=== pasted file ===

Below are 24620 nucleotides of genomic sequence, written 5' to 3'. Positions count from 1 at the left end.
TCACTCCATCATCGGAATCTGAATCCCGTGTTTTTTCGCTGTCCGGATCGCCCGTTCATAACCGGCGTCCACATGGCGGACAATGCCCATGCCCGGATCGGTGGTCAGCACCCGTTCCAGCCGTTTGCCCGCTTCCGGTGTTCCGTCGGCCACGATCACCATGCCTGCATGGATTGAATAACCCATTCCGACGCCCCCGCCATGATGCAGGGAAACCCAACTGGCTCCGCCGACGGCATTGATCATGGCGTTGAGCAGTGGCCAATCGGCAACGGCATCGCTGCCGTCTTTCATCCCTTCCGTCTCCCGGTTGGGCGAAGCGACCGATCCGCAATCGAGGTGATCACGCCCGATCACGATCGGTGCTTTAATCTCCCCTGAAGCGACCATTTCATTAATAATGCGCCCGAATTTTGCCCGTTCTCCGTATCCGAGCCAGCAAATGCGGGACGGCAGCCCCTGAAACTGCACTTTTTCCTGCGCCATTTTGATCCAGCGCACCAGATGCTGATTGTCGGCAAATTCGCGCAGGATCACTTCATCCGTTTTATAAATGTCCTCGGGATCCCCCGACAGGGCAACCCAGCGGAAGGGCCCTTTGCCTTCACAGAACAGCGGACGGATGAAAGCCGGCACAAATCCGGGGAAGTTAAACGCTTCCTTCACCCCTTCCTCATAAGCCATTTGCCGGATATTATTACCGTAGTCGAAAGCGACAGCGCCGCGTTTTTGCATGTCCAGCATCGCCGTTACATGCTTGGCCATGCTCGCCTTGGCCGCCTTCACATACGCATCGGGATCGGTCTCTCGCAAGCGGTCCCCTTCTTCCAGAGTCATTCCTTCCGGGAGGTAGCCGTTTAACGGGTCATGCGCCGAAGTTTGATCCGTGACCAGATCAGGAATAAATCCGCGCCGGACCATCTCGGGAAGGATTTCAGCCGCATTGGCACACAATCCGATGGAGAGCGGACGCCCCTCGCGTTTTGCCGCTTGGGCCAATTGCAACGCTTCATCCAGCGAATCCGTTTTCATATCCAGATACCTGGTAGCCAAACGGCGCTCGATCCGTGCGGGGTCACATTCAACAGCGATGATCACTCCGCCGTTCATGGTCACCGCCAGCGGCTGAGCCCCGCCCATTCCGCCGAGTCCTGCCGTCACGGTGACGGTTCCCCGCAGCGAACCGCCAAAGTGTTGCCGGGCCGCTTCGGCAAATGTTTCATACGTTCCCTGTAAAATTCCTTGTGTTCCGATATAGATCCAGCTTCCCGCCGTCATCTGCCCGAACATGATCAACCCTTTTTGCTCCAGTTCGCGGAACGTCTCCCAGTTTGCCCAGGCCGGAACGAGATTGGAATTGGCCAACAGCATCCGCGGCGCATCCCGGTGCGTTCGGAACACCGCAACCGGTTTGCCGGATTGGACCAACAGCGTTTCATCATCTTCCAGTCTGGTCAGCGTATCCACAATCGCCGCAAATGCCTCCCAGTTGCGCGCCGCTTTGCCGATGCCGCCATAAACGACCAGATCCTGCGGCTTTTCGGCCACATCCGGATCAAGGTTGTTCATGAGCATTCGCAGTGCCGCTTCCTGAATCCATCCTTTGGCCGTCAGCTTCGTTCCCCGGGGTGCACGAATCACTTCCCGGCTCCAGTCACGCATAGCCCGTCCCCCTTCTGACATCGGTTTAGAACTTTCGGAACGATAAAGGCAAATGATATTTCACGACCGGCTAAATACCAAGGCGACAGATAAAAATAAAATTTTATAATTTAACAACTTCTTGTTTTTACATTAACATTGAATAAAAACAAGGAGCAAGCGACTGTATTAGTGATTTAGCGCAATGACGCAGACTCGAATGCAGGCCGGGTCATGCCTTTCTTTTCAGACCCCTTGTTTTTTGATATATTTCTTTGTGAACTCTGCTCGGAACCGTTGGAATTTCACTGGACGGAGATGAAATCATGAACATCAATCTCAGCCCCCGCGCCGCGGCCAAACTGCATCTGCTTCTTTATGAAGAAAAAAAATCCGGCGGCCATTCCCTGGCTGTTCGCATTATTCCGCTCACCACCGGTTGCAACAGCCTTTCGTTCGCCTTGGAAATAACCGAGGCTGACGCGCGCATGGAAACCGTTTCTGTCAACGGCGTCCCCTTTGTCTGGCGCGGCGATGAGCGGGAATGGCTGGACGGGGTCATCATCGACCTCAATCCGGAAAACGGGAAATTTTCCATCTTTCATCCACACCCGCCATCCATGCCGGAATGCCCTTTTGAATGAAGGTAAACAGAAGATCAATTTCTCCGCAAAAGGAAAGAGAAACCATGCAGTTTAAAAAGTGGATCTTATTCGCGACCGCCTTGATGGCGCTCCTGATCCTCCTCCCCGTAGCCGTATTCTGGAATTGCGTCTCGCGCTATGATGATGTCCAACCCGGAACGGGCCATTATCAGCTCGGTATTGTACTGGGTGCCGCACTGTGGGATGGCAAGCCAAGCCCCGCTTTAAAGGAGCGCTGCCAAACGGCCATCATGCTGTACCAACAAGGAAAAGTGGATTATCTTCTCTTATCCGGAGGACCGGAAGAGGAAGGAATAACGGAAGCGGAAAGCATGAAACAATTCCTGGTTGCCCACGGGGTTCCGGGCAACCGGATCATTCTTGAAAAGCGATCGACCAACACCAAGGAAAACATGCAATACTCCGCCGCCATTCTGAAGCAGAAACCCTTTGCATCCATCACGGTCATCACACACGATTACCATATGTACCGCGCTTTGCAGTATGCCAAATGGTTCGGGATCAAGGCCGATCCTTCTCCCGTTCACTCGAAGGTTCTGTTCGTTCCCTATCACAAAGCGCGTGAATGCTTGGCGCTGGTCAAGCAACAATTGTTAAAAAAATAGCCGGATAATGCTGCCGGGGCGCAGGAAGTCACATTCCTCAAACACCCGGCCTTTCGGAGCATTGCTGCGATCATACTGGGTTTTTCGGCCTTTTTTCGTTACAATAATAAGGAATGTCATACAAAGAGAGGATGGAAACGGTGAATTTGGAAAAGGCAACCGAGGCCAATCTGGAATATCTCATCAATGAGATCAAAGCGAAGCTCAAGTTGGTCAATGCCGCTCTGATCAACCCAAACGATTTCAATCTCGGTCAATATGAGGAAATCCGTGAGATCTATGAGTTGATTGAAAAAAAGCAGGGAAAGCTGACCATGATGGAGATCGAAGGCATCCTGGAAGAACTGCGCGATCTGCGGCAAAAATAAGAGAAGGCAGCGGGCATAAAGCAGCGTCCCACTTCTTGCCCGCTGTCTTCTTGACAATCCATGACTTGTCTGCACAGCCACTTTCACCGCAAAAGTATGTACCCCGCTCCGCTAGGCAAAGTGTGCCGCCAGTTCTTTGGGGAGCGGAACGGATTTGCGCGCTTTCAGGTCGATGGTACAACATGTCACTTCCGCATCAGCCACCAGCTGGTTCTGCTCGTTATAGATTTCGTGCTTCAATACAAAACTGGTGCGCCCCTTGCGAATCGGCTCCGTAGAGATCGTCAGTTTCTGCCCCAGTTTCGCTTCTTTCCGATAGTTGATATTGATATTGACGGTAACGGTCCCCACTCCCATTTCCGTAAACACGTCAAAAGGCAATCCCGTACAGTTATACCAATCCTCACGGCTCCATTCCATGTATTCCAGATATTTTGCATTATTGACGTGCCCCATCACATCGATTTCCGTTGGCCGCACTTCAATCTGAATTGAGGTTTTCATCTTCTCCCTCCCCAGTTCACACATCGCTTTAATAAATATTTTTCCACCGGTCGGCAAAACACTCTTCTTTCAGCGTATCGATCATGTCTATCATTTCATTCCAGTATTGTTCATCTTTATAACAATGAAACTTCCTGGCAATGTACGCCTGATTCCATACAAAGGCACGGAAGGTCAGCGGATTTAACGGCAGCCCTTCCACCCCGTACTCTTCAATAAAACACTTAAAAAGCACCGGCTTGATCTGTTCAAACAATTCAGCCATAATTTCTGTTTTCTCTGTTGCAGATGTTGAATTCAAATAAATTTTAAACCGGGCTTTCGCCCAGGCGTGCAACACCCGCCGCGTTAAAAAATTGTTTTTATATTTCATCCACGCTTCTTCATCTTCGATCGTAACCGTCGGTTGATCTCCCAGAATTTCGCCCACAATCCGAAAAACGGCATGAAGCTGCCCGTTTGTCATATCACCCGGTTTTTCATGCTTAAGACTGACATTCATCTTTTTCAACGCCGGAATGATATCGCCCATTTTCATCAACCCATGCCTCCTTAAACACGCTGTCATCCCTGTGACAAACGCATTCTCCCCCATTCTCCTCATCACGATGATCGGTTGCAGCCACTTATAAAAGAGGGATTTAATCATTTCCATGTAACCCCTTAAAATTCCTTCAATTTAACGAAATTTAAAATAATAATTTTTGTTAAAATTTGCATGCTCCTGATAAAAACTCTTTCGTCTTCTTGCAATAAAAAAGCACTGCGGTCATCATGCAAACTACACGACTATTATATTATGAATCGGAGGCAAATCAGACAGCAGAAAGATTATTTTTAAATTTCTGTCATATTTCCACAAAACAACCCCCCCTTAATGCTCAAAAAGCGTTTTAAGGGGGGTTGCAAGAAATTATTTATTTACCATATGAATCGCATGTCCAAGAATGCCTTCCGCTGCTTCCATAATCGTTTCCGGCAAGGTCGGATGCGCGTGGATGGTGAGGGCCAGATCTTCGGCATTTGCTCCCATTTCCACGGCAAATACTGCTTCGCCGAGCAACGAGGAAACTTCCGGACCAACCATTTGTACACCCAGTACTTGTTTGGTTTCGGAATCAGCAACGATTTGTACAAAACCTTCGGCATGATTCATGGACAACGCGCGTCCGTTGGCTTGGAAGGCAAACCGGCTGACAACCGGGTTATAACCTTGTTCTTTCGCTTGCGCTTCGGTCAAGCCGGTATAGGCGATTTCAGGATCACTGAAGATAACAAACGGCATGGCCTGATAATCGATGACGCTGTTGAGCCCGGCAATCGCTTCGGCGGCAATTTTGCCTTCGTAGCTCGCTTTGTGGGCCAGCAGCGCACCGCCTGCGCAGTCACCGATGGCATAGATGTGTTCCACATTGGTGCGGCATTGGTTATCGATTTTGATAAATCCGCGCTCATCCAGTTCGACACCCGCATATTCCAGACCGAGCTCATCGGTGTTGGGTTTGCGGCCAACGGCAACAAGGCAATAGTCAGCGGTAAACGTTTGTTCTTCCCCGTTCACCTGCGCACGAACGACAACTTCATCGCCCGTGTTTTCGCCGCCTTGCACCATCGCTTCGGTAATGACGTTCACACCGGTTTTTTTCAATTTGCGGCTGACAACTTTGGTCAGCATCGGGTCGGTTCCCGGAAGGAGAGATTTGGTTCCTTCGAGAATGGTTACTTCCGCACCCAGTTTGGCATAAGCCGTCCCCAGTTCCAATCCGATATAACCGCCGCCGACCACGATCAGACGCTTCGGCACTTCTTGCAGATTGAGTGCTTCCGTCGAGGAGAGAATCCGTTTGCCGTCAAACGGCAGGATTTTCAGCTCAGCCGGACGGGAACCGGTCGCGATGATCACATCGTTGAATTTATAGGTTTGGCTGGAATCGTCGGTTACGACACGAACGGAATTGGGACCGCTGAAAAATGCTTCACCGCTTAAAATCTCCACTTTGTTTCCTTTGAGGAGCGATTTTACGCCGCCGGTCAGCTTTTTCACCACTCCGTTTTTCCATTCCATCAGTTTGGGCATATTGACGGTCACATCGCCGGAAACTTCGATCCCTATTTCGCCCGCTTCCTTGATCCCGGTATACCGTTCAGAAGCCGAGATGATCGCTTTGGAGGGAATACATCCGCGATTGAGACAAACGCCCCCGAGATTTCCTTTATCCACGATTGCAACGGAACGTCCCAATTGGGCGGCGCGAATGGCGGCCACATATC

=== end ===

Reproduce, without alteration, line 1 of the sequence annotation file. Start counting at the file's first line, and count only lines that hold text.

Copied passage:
Below are 24620 nucleotides of genomic sequence, written 5' to 3'. Positions count from 1 at the left end.